Neurologist David McKee filed a defamation lawsuit against Dennis Laurion claiming that Laurion defamed him on a “doctor rating” website by referring to him as a “real tool.”  According to ABA Journal, Laurion wrote the following statement on the website:  "When I mentioned Dr. McKee's name to a friend who is a nurse, she said, 'Dr. McKee is a real tool!'”

Minnesota Supreme Court Throws Out McKee’s Lawsuit:

According to the Minnesota Supreme Court, "referring to someone as 'a real tool' falls into the category of pure opinion because the term 'real tool' cannot be reasonably interpreted as stating a fact and it cannot be proven true or false."  Therefore, they concluded that the statement was an expression of opinion that was not defamatory.

What is Defamation?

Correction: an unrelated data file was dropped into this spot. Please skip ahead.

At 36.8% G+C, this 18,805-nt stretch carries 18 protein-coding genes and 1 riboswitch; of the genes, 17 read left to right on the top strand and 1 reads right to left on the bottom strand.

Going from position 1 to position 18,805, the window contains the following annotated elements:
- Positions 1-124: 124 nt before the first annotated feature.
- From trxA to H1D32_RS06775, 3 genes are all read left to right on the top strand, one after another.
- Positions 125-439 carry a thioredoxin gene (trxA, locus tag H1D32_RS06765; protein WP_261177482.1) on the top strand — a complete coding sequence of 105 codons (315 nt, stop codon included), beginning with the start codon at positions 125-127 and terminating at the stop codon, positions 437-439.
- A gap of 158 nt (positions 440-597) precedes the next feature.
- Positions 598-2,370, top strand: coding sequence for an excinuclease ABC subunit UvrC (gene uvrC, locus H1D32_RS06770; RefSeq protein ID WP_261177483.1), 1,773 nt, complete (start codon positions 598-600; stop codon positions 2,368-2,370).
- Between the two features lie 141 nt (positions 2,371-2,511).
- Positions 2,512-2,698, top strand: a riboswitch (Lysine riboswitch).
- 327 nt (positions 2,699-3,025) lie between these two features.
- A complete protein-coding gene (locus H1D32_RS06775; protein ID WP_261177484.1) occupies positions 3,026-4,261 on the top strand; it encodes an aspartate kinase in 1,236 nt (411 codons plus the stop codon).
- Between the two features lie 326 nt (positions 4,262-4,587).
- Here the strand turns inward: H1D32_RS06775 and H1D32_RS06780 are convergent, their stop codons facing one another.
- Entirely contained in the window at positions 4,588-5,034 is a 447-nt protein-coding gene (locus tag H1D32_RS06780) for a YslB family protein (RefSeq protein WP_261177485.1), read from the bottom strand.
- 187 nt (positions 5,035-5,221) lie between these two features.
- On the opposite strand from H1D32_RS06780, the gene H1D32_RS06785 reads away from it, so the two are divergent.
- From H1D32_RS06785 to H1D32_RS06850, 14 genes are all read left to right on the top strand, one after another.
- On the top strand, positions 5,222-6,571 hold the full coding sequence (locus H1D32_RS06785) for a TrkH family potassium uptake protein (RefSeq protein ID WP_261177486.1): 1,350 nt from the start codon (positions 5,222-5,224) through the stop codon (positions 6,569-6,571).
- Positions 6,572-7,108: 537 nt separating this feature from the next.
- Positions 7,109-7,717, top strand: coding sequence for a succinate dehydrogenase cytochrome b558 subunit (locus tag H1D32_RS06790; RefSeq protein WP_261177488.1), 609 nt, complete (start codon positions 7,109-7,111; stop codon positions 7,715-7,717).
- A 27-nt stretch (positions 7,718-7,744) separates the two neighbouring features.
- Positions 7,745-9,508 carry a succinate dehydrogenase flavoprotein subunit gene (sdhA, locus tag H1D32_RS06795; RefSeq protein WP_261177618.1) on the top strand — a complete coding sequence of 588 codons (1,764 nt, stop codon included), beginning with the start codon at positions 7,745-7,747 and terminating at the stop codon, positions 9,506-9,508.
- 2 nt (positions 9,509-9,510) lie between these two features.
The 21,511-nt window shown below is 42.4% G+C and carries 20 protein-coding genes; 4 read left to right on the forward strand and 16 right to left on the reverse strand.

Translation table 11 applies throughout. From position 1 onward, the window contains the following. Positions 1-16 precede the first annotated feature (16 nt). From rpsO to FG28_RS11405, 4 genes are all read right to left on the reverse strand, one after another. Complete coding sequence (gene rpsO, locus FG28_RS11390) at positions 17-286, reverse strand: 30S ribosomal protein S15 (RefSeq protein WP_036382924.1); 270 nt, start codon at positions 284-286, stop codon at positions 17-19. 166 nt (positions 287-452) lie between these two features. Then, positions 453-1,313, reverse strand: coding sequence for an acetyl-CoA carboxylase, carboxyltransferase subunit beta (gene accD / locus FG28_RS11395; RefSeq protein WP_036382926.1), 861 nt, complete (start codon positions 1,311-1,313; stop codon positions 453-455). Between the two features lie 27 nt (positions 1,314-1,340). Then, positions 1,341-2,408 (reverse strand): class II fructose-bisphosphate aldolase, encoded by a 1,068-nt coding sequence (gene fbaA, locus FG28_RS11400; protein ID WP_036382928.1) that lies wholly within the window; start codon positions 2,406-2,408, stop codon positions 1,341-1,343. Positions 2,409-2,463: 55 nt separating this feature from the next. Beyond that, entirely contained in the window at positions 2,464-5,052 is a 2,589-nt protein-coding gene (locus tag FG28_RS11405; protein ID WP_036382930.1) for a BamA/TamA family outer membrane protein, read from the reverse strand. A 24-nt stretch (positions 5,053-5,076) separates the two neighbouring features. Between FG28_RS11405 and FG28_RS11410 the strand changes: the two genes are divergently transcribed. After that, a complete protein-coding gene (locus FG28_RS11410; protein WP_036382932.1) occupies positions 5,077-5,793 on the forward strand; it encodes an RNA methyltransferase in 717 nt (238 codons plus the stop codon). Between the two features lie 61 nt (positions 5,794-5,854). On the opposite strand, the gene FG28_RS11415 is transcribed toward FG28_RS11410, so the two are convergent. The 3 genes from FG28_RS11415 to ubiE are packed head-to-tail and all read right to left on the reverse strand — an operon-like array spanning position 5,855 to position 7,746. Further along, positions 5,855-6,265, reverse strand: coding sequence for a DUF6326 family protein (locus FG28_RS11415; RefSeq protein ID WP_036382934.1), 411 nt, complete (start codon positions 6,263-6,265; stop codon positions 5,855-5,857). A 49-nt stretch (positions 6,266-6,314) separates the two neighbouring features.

There are two main types of defamation: libel and slander. Libel is written defamation whereas slander is spoken defamation.  In order to prove that a person was defamed, they must prove a number of elements: (1) the statement must be defamatory, meaning it adversely affects their reputation, (2) the statement must be concerning plaintiff, meaning people who hear it must know it is about plaintiff, (3) the defamatory statement must be made to a third person, and (4) it must cause damages.  Moreover, slander requires that proof of special damages (economic damages), whereas libel does not.

Have you ever been defamed?  To learn more about defamation click here.